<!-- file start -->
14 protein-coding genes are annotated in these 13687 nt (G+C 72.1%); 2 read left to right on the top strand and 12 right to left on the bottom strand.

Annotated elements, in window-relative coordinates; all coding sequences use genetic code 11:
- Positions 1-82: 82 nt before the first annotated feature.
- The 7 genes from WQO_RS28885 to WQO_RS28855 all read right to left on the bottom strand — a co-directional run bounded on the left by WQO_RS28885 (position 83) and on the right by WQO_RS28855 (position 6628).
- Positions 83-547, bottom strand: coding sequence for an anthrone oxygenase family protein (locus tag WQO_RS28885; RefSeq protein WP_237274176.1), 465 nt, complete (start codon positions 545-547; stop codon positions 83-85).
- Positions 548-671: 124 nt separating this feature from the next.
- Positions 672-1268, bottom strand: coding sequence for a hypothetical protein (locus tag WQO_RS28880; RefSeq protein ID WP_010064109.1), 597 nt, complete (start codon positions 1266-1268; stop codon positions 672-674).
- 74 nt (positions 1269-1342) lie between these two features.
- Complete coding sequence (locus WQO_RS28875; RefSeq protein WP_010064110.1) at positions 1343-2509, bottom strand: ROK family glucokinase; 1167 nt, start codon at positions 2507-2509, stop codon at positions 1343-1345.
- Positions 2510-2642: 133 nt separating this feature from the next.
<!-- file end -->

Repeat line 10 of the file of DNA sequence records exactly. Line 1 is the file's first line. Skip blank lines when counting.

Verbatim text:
- Positions 2510-2642: 133 nt separating this feature from the next.